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It's hard to find a river in the West that hasn't been dammed, diverted or otherwise appropriated for its water. Of course, by harnessing the melted snow flowing down from the Rocky Mountains, desert cities like Los Angeles and Phoenix have been able to bloom. In the latest in our series on water in the West, Kirk Siegler of member station KUNC takes us to a rare river that's been allowed to run relatively wild. And that river, the Yampa in Colorado, is at the center of a fight.

KIRK SIEGLER: The Yampa River is a wild anomaly in Colorado. This time of year, the water is high from all the snow melt, and the river swells through the remote dramatic cannons of the Dinosaur National Monument between Colorado and Utah.

Unidentified Man: Hup, hup! Hup…

Unidentified Woman: (unintelligible)

SIEGLER: A crew of well-tanned, 20-something guides is busy unstrapping three big blue rafts and dragging them off a van toward the river.

(Soundbite of dragging sounds)

SIEGLER: The boats are owned by Adrift Adventures out of nearby Vernal, Utah. Scoring a permit to run this canyon is a coveted thing, says Pat Tierney, who founded the company 25 years ago.

Mr. PAT TIERNEY (Founder, Adrift Adventures): There's very few wild rivers that you can find to go rafting on. And the canyon is considered one of the most beautiful. It's the Grand Canyon and few other places like the Yampa are right up there in the terms of just outstanding beauty.

SIEGLER: And wildlife. The river is home to four endangered fish. They thrive here because of the Yampa's natural flows. But some powerful interests have their eyes on this free flowing water, and in one case, the oil that lies near it.

Mr. TRACY BOYD (Spokesman, Shell Oil): Because the resource is so vast here. It's three times what the Saudi Arabians currently have in proved reserves, and it represents a significant opportunity for energy security for the U.S.

SIEGLER: That's Tracy Boyd. He's a spokesman for Shell Oil. The company has filed for the rights to divert a substantial amount of water from the Yampa just a few miles upstream from the Dinosaur Monument. It would be stored in a massive reservoir for future oil shale mining. It's a controversial and still unproven technology. Shell says it wants to inject the water into the ground to unlock oil from shale.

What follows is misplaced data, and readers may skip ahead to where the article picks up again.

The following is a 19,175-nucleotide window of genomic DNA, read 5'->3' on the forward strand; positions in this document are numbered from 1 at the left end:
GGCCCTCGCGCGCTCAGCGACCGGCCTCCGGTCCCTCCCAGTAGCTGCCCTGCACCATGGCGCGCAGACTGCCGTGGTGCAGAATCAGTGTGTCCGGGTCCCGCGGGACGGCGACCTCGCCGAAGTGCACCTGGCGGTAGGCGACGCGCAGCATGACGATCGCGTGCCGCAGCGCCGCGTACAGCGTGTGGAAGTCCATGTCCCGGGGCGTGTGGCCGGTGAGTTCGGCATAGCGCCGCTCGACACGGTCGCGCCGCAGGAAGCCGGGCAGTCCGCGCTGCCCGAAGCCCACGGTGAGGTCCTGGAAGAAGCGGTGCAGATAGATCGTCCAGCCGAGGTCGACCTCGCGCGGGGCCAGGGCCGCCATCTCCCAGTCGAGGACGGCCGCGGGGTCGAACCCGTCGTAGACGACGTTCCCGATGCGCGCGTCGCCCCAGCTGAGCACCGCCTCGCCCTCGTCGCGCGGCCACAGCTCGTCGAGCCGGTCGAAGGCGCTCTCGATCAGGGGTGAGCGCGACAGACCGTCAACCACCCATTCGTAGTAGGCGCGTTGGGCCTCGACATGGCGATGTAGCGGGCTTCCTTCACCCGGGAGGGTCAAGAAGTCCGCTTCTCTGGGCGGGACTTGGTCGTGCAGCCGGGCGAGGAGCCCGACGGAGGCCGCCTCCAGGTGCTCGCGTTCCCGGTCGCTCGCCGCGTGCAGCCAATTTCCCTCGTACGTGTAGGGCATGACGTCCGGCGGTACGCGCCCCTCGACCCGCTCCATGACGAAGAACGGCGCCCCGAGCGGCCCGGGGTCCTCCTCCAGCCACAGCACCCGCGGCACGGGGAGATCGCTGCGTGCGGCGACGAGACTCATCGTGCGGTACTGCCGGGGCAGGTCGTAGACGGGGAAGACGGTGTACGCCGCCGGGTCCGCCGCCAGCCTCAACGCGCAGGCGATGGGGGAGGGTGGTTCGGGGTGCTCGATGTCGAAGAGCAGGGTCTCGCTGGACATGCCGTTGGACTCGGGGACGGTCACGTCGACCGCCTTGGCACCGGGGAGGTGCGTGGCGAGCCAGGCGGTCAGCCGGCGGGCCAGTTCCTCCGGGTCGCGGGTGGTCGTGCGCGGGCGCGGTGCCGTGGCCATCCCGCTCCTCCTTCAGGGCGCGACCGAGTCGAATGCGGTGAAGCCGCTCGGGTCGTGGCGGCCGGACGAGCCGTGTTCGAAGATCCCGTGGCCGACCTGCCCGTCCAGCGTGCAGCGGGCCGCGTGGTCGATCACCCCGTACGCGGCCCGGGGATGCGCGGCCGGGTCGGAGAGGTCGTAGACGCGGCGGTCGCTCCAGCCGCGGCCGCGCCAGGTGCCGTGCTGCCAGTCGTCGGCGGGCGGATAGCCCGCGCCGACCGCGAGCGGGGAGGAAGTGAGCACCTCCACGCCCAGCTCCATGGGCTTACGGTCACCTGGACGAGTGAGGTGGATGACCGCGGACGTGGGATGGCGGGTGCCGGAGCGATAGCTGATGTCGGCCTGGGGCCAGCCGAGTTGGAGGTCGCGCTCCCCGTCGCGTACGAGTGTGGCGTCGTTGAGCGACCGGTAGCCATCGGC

Mr. BOYD: And this is a long-term commitment to prudently and, you know, slowly and properly address all the technical questions and environmental and social questions about oil shale development so that it can be done the right way, at the right time.

SIEGLER: But right now, lots of people have questions about how much water this will take and whether there'll be any left for everyone else. Among the doubters is Carl Brouwer. He's a project manager with Northern Water, the agency that secures water supplies for the booming Colorado Front Range north of Denver.

Mr. CARL BROUWER (Project Manager, Northern Water): The reason entirely we think we need the water over here is just purely due to population growth.

SIEGLER: Northern has also proposed to take water from the Yampa near Shell's site, but they want to pipe it 225 miles up and over the Continental Divide to the eastern side of the Rockies where most Coloradans live, despite the lack of water.

Mr. BROUWER: Unless, I think, they put armed guards at I-25 and I-70, people are going to find this a desirable place.

SIEGLER: Brouwer believes the new water supply might also stop the dry up of farms on the state's productive eastern plains where landowners have been selling their lucrative water rights to eager developers.

So you've got agriculture, extractive energy companies, and people who depend on this water all battling for a piece of the Yampa.

Back at the Dinosaur Monument, Pat Tierney is nearly finished getting his gear together for a five-night float trip. He's leading a group of Sierra Club members through the canyon. This is where the Sierra Club launched its first nationwide environmentalist campaign in the 1950s. They successfully stopped a huge reservoir that would have dammed up the canyons in the monument. Today, Tierney is mobilizing for a similar fight.

Mr. TIERNEY: We want to protect this rare jewel and the flows in it. Leave this one. You know, let our grandchildren see what a wild river is like.

SIEGLER: All the proposals for more water out of the Yampa will have to work their way through Colorado's complicated water court system. And meanwhile, everything's on hold while the state finishes up a long-awaited study on water supplies and growing demand in Colorado. That may conclude there's not enough water in the Yampa to share with anyone.

For NPR News, I'm Kirk Siegler.

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